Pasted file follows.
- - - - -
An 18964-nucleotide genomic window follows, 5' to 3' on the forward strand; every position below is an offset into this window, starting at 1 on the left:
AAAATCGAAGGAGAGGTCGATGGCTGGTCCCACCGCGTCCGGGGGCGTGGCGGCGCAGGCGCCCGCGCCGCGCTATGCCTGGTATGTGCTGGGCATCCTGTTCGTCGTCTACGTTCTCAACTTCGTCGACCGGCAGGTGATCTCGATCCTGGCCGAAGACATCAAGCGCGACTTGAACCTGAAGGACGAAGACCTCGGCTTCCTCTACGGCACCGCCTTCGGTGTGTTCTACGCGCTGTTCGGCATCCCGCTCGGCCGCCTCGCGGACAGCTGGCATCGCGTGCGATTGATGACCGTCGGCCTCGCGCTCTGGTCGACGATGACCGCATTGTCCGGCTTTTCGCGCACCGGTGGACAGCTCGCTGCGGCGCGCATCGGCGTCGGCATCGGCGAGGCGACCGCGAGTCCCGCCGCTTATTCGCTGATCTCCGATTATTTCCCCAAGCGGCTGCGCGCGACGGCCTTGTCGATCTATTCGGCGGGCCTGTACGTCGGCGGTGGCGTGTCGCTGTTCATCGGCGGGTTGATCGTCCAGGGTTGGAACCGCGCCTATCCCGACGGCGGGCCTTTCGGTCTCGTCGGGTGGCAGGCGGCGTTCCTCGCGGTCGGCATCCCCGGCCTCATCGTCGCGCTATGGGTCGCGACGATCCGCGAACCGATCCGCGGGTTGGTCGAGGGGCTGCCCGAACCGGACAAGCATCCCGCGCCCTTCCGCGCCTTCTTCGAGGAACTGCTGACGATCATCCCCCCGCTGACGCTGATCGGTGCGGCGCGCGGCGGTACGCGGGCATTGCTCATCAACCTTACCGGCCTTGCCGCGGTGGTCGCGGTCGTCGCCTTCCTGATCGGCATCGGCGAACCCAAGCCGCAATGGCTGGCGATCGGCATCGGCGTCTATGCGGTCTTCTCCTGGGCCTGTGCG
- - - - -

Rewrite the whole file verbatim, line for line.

An 18964-nucleotide genomic window follows, 5' to 3' on the forward strand; every position below is an offset into this window, starting at 1 on the left:
AAAATCGAAGGAGAGGTCGATGGCTGGTCCCACCGCGTCCGGGGGCGTGGCGGCGCAGGCGCCCGCGCCGCGCTATGCCTGGTATGTGCTGGGCATCCTGTTCGTCGTCTACGTTCTCAACTTCGTCGACCGGCAGGTGATCTCGATCCTGGCCGAAGACATCAAGCGCGACTTGAACCTGAAGGACGAAGACCTCGGCTTCCTCTACGGCACCGCCTTCGGTGTGTTCTACGCGCTGTTCGGCATCCCGCTCGGCCGCCTCGCGGACAGCTGGCATCGCGTGCGATTGATGACCGTCGGCCTCGCGCTCTGGTCGACGATGACCGCATTGTCCGGCTTTTCGCGCACCGGTGGACAGCTCGCTGCGGCGCGCATCGGCGTCGGCATCGGCGAGGCGACCGCGAGTCCCGCCGCTTATTCGCTGATCTCCGATTATTTCCCCAAGCGGCTGCGCGCGACGGCCTTGTCGATCTATTCGGCGGGCCTGTACGTCGGCGGTGGCGTGTCGCTGTTCATCGGCGGGTTGATCGTCCAGGGTTGGAACCGCGCCTATCCCGACGGCGGGCCTTTCGGTCTCGTCGGGTGGCAGGCGGCGTTCCTCGCGGTCGGCATCCCCGGCCTCATCGTCGCGCTATGGGTCGCGACGATCCGCGAACCGATCCGCGGGTTGGTCGAGGGGCTGCCCGAACCGGACAAGCATCCCGCGCCCTTCCGCGCCTTCTTCGAGGAACTGCTGACGATCATCCCCCCGCTGACGCTGATCGGTGCGGCGCGCGGCGGTACGCGGGCATTGCTCATCAACCTTACCGGCCTTGCCGCGGTGGTCGCGGTCGTCGCCTTCCTGATCGGCATCGGCGAACCCAAGCCGCAATGGCTGGCGATCGGCATCGGCGTCTATGCGGTCTTCTCCTGGGCCTGTGCG